At the local level, unprecedented budget deficits are seen as well. During a call Wednesday with the group Restoration Nevada, Clark County Chairwoman Marilyn Kirkpatrick announced the County is considering making some one-time grants to small businesses in order to help keep doors open, on top of the money they may qualify for with the SBA loan. The County estimates that they will be facing a $1.9-billion deficit, or 52-percent, and potentially four years of recovery.

Interim Finance Committee – The Interim Finance Committee (IFC) met Thursday to discuss and act on agenda items that provide insight on where state agencies are looking for their budget cuts. Notably, the Department of Corrections withdrew and revised several requests for funding for various projects to account for projected shortfalls and the Department of Education withdrew two requests totaling approximately $5-million for costs related to personnel, travel and miscellaneous expenses. Additionally, updates were given to the committee from the Department of Employment, Training and Rehabilitation (DETR) and the Nevada Secretary of State’s office regarding the use of federal funds. Nevada has received half of its allocated $10-million for unemployment insurance administration and will receive the other half upon submitting a plan to the Department of Labor on employer targeting. Deputy Secretary of State for Elections Wayne Thorley also went over the state’s plan to utilize $5-million in federal grant dollars to fund the state’s June primary election. Currently, Nevada is required to pay a match to use federal dollars, however Congress may eliminate this requirement in the next coronavirus relief package.

Rural County Intends to Reopen – The Eureka County Commission voted Wednesday on a plan to send county employees back to work beginning May 4, contradictory to the Governor’s order to keep the state closed. The rural county, located in the northeastern part of the state with a population of just over 2,000 people, has no reported COVID-19 cases to date. In order to keep employees safe, provisions have been put into place, such as hand sanitizer in each office, masks and gloves distributed to employees upon request, services will be by appointment only and employees may not congregate within six feet of each other. While no action was taken on private businesses, they are asked to submit health and safety protocols related to their reopening to the Commission by May 6.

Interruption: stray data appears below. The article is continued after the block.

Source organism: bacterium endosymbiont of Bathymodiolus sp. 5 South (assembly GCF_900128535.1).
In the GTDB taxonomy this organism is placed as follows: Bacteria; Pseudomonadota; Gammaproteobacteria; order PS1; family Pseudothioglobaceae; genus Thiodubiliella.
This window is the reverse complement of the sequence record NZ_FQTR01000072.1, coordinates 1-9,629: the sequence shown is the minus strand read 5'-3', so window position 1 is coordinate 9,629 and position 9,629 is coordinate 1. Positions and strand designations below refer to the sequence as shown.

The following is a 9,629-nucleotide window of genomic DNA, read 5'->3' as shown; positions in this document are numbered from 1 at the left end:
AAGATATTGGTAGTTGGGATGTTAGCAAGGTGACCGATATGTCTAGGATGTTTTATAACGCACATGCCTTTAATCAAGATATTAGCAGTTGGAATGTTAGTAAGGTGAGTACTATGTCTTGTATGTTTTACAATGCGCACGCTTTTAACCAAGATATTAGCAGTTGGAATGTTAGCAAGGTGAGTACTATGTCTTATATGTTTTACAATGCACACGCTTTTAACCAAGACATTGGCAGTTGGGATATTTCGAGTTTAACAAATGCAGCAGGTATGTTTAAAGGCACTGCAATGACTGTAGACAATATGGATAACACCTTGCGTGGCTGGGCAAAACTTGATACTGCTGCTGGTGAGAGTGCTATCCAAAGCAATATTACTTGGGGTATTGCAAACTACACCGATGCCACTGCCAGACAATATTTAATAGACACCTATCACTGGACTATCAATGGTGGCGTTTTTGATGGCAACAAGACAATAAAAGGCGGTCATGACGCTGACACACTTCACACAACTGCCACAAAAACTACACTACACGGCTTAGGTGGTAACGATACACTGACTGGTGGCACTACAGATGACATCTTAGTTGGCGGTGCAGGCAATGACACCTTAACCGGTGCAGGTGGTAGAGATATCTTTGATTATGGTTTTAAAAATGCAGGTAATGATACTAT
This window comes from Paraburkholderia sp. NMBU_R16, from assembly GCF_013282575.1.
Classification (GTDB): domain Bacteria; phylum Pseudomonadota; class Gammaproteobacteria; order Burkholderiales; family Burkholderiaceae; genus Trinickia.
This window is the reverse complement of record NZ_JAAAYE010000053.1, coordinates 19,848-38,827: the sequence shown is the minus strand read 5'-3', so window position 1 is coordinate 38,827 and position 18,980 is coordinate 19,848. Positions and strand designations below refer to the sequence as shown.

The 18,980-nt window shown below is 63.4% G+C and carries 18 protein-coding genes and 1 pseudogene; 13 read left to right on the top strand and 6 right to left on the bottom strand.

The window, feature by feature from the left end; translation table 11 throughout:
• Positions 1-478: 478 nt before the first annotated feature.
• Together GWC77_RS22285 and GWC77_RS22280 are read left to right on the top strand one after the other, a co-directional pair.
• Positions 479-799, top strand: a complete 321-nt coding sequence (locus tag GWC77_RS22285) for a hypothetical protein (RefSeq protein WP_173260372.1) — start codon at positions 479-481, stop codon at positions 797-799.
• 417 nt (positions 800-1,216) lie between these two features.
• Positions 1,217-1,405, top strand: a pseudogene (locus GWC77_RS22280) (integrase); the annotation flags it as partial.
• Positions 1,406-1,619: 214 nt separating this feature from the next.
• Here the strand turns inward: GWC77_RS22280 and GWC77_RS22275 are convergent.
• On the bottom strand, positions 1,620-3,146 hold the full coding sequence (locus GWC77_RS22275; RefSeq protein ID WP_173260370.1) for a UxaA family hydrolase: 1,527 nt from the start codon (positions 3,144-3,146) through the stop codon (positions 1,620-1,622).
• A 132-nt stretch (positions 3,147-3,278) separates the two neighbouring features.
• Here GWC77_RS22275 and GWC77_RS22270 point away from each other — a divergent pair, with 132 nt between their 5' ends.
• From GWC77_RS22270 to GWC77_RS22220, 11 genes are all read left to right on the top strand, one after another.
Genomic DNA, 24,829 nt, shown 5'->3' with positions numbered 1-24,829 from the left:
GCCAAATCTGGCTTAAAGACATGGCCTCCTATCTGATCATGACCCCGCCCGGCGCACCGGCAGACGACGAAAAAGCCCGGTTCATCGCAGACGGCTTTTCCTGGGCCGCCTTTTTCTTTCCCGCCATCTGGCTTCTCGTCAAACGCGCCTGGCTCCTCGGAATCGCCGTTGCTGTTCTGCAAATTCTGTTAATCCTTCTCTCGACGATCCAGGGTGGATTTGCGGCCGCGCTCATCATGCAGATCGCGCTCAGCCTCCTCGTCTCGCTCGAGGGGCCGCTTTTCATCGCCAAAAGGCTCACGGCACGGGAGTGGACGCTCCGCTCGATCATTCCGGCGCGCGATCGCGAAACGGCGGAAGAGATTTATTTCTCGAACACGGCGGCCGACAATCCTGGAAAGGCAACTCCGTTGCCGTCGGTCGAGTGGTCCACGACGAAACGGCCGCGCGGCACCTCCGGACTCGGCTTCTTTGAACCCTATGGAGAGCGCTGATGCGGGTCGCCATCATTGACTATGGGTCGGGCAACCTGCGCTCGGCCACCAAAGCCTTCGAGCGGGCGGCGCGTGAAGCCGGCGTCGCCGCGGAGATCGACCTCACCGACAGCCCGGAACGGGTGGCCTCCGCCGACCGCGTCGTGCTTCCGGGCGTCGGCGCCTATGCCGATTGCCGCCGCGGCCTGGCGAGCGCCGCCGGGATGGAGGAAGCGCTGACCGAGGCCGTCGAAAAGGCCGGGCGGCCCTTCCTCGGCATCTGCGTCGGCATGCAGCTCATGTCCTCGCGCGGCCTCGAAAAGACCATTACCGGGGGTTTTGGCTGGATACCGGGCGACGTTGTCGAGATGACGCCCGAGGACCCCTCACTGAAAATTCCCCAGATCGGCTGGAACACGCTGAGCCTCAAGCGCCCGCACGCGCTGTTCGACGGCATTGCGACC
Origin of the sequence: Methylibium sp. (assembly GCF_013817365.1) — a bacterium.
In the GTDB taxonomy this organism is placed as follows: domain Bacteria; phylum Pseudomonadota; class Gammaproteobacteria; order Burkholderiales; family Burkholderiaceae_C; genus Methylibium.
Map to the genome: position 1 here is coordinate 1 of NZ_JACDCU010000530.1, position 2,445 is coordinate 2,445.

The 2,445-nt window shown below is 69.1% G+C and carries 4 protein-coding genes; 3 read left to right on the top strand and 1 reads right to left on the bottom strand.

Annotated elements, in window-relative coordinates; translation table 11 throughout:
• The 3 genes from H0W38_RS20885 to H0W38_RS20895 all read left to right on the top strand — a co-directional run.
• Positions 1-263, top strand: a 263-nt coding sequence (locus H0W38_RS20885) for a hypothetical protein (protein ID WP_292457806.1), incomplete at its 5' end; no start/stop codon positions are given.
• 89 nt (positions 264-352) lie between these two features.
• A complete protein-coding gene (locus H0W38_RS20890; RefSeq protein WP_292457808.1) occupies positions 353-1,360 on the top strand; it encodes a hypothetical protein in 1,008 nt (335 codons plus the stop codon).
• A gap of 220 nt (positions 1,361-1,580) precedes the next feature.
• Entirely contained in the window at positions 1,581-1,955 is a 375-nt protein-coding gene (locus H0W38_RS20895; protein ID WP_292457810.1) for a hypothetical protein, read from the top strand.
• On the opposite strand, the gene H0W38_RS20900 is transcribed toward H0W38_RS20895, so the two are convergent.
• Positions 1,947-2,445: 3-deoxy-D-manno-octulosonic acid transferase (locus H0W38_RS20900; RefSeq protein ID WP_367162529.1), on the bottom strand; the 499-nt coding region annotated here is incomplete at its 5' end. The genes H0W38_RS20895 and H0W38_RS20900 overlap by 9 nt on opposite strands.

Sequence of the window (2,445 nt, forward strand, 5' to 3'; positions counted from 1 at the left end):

Assistance for Those in Need – Delivery with Dignity, a program that serves meals to low-income, high-risk households, is expanding into Reno and Sparks beginning May 4. The program has already been in operating in southern Nevada, serving more than 21,000 meals over the last five weeks. The southern operation is funded by the Moonridge Foundation, the Elaine P. Wynn & Family Foundation, United Way of Southern Nevada and 22 other local nonprofits. In the north, Lieutenant Governor Kate Marshall will head the program working with United Way of Northern Nevada and the Sierra. Qualifying households receive three days’ worth or meals prepared through four partnering restaurants. Those restaurants receive $6 for every individual meal and $22 for every family meal.


Federal Government Developments

Federal Guidelines Will Not be Renewed – Federal guidelines encouraging people to curtail nearly all public activities, currently scheduled to expire Thursday night, will not be extended according to President Donald Trump. To reporters Wednesday, the President said, “they’ll be fading out, because now the Governors are doing it.” Governors in several states including Alabama, Maine, Tennessee and Texas plan to allow stay-at-home orders to expire Thursday, while states including Iowa, North Dakota and Wyoming are easing their rules. The reopening of states marks the end of an unparalleled month in which nine out of 10 residents in the United States were told to stay at home and help stop the spread of the virus. With more than a dozen states beginning to partially reopen their economic and restart public life, concerns among health experts are raised.


COVID-19 Numbers in Nevada

These numbers are accurate as of 6:00 p.m. Thursday, April 30.

  • There are 5,050 positive cases in Nevada.
    • Clark County has 3,979 confirmed cases. Of those, 2,617 have recovered.
    • Washoe County has 873 confirmed cases. Of those, 43 are hospitalized and 332 have recovered.
    • Humboldt County has 40 confirmed cases. Of those, four (4) are hospitalized and five (5) have recovered.
    • Nye County has 36 confirmed cases. Of those, 18 have recovered.
    • Carson City has 44 confirmed cases. Of those, 21 have recovered.
    • Lyon County has 27 confirmed cases. Of those, eight (8) have recovered.
    • Douglas County has 19 confirmed cases. Of those, 12 have recovered.
    • Elko County has 15 confirmed cases. Of those, 10 have recovered.
    • White Pine County has three (3) confirmed cases.
    • Churchill County has three (3) confirmed cases.
    • Mineral County has four (4) confirmed cases.
    • Lander County has seven (7) confirmed cases.
  • Nevada has reported 237 fatalities from the coronavirus. Of those, 202 were in Clark County, 30 were in Washoe County, two (2) were in Humboldt County, one (1) was in Elko County and one (1) was in Carson City.
  • Over 42,000 people have been tested.

Further statistical data can be found here: DHHS Coronavirus Statistics in Nevada